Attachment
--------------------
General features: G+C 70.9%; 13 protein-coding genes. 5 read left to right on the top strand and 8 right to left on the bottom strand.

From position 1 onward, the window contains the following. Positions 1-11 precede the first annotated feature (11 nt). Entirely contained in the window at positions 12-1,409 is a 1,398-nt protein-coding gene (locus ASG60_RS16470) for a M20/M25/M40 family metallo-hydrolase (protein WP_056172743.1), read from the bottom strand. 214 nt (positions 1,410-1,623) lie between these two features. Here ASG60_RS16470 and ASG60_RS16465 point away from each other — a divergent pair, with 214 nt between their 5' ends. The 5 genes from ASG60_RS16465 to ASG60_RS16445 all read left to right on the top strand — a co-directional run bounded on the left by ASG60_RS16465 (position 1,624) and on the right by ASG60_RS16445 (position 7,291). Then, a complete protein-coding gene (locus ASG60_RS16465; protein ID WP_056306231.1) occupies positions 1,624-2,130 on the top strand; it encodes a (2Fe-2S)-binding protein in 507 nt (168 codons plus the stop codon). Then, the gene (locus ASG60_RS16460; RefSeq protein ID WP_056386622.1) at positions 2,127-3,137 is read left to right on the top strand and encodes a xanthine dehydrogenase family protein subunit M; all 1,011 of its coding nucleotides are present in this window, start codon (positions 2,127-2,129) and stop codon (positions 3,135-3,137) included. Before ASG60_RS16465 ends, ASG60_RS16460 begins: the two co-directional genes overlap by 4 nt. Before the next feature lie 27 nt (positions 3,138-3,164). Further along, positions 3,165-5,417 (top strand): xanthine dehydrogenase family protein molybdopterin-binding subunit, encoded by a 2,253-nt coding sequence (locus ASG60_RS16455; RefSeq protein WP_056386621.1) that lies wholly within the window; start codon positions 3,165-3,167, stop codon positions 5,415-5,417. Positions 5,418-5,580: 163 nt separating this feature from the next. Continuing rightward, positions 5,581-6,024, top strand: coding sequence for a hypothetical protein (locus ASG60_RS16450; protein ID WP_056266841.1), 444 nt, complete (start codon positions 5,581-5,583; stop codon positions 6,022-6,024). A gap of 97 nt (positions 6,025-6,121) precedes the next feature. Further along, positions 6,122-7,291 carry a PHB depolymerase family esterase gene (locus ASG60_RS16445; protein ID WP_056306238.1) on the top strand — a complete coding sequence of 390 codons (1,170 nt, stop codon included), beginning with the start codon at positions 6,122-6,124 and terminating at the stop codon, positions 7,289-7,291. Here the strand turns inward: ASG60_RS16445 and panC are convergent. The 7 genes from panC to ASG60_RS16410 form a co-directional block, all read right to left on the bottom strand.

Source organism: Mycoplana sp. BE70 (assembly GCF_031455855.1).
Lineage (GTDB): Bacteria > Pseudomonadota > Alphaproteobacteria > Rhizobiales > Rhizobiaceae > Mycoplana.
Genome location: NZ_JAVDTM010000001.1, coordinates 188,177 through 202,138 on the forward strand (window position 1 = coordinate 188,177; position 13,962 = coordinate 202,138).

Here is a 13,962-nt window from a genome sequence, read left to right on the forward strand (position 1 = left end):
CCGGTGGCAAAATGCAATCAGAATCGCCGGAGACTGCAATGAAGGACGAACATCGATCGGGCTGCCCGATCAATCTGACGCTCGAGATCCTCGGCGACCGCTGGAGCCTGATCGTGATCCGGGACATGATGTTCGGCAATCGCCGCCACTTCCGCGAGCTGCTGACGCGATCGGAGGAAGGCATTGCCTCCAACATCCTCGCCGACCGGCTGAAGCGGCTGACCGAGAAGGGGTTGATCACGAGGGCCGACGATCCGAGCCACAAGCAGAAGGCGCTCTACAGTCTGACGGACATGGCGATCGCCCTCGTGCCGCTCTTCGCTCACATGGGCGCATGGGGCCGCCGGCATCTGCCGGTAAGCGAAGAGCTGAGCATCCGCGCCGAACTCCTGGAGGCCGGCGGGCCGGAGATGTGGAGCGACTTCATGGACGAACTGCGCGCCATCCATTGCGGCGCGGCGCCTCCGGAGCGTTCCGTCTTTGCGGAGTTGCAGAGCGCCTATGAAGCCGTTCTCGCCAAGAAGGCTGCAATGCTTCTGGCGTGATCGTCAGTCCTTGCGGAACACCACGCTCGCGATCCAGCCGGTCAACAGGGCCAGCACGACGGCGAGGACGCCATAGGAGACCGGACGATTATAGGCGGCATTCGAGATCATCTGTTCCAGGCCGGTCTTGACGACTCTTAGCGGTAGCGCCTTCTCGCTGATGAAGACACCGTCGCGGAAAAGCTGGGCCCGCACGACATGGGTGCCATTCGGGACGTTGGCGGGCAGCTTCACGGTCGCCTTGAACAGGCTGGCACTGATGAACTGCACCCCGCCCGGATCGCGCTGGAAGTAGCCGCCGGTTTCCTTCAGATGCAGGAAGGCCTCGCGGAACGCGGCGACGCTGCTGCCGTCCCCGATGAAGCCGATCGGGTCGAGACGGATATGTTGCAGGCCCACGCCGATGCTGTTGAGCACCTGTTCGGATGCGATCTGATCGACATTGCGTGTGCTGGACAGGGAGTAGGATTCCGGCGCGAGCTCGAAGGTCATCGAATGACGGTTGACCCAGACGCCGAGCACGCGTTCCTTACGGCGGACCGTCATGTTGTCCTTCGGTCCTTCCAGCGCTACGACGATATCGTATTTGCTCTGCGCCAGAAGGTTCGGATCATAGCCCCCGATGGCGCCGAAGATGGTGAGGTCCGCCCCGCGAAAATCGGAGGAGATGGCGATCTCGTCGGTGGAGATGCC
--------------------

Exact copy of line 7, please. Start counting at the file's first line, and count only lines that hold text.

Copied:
CCGGTGGCAAAATGCAATCAGAATCGCCGGAGACTGCAATGAAGGACGAACATCGATCGGGCTGCCCGATCAATCTGACGCTCGAGATCCTCGGCGACCGCTGGAGCCTGATCGTGATCCGGGACATGATGTTCGGCAATCGCCGCCACTTCCGCGAGCTGCTGACGCGATCGGAGGAAGGCATTGCCTCCAACATCCTCGCCGACCGGCTGAAGCGGCTGACCGAGAAGGGGTTGATCACGAGGGCCGACGATCCGAGCCACAAGCAGAAGGCGCTCTACAGTCTGACGGACATGGCGATCGCCCTCGTGCCGCTCTTCGCTCACATGGGCGCATGGGGCCGCCGGCATCTGCCGGTAAGCGAAGAGCTGAGCATCCGCGCCGAACTCCTGGAGGCCGGCGGGCCGGAGATGTGGAGCGACTTCATGGACGAACTGCGCGCCATCCATTGCGGCGCGGCGCCTCCGGAGCGTTCCGTCTTTGCGGAGTTGCAGAGCGCCTATGAAGCCGTTCTCGCCAAGAAGGCTGCAATGCTTCTGGCGTGATCGTCAGTCCTTGCGGAACACCACGCTCGCGATCCAGCCGGTCAACAGGGCCAGCACGACGGCGAGGACGCCATAGGAGACCGGACGATTATAGGCGGCATTCGAGATCATCTGTTCCAGGCCGGTCTTGACGACTCTTAGCGGTAGCGCCTTCTCGCTGATGAAGACACCGTCGCGGAAAAGCTGGGCCCGCACGACATGGGTGCCATTCGGGACGTTGGCGGGCAGCTTCACGGTCGCCTTGAACAGGCTGGCACTGATGAACTGCACCCCGCCCGGATCGCGCTGGAAGTAGCCGCCGGTTTCCTTCAGATGCAGGAAGGCCTCGCGGAACGCGGCGACGCTGCTGCCGTCCCCGATGAAGCCGATCGGGTCGAGACGGATATGTTGCAGGCCCACGCCGATGCTGTTGAGCACCTGTTCGGATGCGATCTGATCGACATTGCGTGTGCTGGACAGGGAGTAGGATTCCGGCGCGAGCTCGAAGGTCATCGAATGACGGTTGACCCAGACGCCGAGCACGCGTTCCTTACGGCGGACCGTCATGTTGTCCTTCGGTCCTTCCAGCGCTACGACGATATCGTATTTGCTCTGCGCCAGAAGGTTCGGATCATAGCCCCCGATGGCGCCGAAGATGGTGAGGTCCGCCCCGCGAAAATCGGAGGAGATGGCGATCTCGTCGGTGGAGATGCC